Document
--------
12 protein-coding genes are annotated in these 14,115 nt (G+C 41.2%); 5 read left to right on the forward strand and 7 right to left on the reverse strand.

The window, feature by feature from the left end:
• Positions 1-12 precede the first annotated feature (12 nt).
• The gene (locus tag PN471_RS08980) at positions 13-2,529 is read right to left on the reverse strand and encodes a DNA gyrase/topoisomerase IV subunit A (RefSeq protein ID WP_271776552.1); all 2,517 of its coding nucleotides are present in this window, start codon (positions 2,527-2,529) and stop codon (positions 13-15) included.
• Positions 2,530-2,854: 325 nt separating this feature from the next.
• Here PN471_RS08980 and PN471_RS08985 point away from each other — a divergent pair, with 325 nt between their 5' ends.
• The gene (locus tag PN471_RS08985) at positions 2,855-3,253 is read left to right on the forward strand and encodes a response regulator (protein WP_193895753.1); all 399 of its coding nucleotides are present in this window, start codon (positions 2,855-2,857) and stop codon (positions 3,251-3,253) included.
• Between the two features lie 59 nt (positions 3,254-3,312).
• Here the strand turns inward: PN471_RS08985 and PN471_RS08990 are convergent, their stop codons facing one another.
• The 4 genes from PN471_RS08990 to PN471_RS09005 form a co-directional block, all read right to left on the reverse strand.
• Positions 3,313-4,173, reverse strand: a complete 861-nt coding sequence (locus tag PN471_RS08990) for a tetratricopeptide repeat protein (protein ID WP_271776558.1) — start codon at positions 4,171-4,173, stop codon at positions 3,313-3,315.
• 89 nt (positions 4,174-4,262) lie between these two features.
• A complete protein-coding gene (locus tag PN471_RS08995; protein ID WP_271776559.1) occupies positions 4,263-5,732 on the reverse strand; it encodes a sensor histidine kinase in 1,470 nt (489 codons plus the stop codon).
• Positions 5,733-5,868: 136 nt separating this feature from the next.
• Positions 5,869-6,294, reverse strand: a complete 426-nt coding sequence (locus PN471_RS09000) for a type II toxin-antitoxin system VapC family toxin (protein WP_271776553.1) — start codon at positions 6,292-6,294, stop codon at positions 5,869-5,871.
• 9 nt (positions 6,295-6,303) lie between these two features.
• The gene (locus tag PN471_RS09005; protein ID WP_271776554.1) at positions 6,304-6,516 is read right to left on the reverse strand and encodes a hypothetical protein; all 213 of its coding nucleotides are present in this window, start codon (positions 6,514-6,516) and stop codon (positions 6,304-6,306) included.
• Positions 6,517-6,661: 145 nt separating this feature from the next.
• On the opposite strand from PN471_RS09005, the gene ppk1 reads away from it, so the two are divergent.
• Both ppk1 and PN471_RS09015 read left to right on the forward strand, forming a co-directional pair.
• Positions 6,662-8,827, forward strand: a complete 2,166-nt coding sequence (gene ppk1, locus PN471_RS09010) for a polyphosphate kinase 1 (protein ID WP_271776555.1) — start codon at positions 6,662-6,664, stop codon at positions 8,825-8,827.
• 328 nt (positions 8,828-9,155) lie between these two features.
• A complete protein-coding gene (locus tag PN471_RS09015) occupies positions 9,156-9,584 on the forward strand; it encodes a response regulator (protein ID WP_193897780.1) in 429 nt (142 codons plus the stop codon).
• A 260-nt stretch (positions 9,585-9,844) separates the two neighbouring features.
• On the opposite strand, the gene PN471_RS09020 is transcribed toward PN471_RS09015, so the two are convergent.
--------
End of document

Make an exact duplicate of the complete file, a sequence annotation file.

12 protein-coding genes are annotated in these 14,115 nt (G+C 41.2%); 5 read left to right on the forward strand and 7 right to left on the reverse strand.

The window, feature by feature from the left end:
• Positions 1-12 precede the first annotated feature (12 nt).
• The gene (locus tag PN471_RS08980) at positions 13-2,529 is read right to left on the reverse strand and encodes a DNA gyrase/topoisomerase IV subunit A (RefSeq protein ID WP_271776552.1); all 2,517 of its coding nucleotides are present in this window, start codon (positions 2,527-2,529) and stop codon (positions 13-15) included.
• Positions 2,530-2,854: 325 nt separating this feature from the next.
• Here PN471_RS08980 and PN471_RS08985 point away from each other — a divergent pair, with 325 nt between their 5' ends.
• The gene (locus tag PN471_RS08985) at positions 2,855-3,253 is read left to right on the forward strand and encodes a response regulator (protein WP_193895753.1); all 399 of its coding nucleotides are present in this window, start codon (positions 2,855-2,857) and stop codon (positions 3,251-3,253) included.
• Between the two features lie 59 nt (positions 3,254-3,312).
• Here the strand turns inward: PN471_RS08985 and PN471_RS08990 are convergent, their stop codons facing one another.
• The 4 genes from PN471_RS08990 to PN471_RS09005 form a co-directional block, all read right to left on the reverse strand.
• Positions 3,313-4,173, reverse strand: a complete 861-nt coding sequence (locus tag PN471_RS08990) for a tetratricopeptide repeat protein (protein ID WP_271776558.1) — start codon at positions 4,171-4,173, stop codon at positions 3,313-3,315.
• 89 nt (positions 4,174-4,262) lie between these two features.
• A complete protein-coding gene (locus tag PN471_RS08995; protein ID WP_271776559.1) occupies positions 4,263-5,732 on the reverse strand; it encodes a sensor histidine kinase in 1,470 nt (489 codons plus the stop codon).
• Positions 5,733-5,868: 136 nt separating this feature from the next.
• Positions 5,869-6,294, reverse strand: a complete 426-nt coding sequence (locus PN471_RS09000) for a type II toxin-antitoxin system VapC family toxin (protein WP_271776553.1) — start codon at positions 6,292-6,294, stop codon at positions 5,869-5,871.
• 9 nt (positions 6,295-6,303) lie between these two features.
• The gene (locus tag PN471_RS09005; protein ID WP_271776554.1) at positions 6,304-6,516 is read right to left on the reverse strand and encodes a hypothetical protein; all 213 of its coding nucleotides are present in this window, start codon (positions 6,514-6,516) and stop codon (positions 6,304-6,306) included.
• Positions 6,517-6,661: 145 nt separating this feature from the next.
• On the opposite strand from PN471_RS09005, the gene ppk1 reads away from it, so the two are divergent.
• Both ppk1 and PN471_RS09015 read left to right on the forward strand, forming a co-directional pair.
• Positions 6,662-8,827, forward strand: a complete 2,166-nt coding sequence (gene ppk1, locus PN471_RS09010) for a polyphosphate kinase 1 (protein ID WP_271776555.1) — start codon at positions 6,662-6,664, stop codon at positions 8,825-8,827.
• 328 nt (positions 8,828-9,155) lie between these two features.
• A complete protein-coding gene (locus tag PN471_RS09015) occupies positions 9,156-9,584 on the forward strand; it encodes a response regulator (protein ID WP_193897780.1) in 429 nt (142 codons plus the stop codon).
• A 260-nt stretch (positions 9,585-9,844) separates the two neighbouring features.
• On the opposite strand, the gene PN471_RS09020 is transcribed toward PN471_RS09015, so the two are convergent.